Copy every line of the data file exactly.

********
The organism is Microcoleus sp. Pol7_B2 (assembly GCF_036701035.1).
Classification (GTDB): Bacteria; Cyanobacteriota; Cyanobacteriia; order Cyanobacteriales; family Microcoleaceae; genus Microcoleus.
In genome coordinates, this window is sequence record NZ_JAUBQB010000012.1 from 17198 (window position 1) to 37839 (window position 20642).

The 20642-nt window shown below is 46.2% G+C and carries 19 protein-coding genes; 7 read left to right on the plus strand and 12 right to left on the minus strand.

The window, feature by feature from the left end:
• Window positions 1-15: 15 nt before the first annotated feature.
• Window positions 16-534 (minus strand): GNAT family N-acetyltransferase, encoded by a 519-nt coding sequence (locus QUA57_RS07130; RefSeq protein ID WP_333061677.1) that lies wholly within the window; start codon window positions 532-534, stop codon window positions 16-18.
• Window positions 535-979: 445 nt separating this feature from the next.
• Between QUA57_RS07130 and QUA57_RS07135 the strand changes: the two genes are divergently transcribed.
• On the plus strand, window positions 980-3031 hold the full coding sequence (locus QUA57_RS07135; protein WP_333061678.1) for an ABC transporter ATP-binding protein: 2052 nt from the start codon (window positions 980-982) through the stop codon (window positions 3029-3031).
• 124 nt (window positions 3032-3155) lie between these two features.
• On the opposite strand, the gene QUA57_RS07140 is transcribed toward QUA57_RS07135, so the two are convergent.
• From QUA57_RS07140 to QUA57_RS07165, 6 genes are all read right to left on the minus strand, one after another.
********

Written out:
The organism is Microcoleus sp. Pol7_B2 (assembly GCF_036701035.1).
Classification (GTDB): Bacteria; Cyanobacteriota; Cyanobacteriia; order Cyanobacteriales; family Microcoleaceae; genus Microcoleus.
In genome coordinates, this window is sequence record NZ_JAUBQB010000012.1 from 17198 (window position 1) to 37839 (window position 20642).

The 20642-nt window shown below is 46.2% G+C and carries 19 protein-coding genes; 7 read left to right on the plus strand and 12 right to left on the minus strand.

The window, feature by feature from the left end:
• Window positions 1-15: 15 nt before the first annotated feature.
• Window positions 16-534 (minus strand): GNAT family N-acetyltransferase, encoded by a 519-nt coding sequence (locus QUA57_RS07130; RefSeq protein ID WP_333061677.1) that lies wholly within the window; start codon window positions 532-534, stop codon window positions 16-18.
• Window positions 535-979: 445 nt separating this feature from the next.
• Between QUA57_RS07130 and QUA57_RS07135 the strand changes: the two genes are divergently transcribed.
• On the plus strand, window positions 980-3031 hold the full coding sequence (locus QUA57_RS07135; protein WP_333061678.1) for an ABC transporter ATP-binding protein: 2052 nt from the start codon (window positions 980-982) through the stop codon (window positions 3029-3031).
• 124 nt (window positions 3032-3155) lie between these two features.
• On the opposite strand, the gene QUA57_RS07140 is transcribed toward QUA57_RS07135, so the two are convergent.
• From QUA57_RS07140 to QUA57_RS07165, 6 genes are all read right to left on the minus strand, one after another.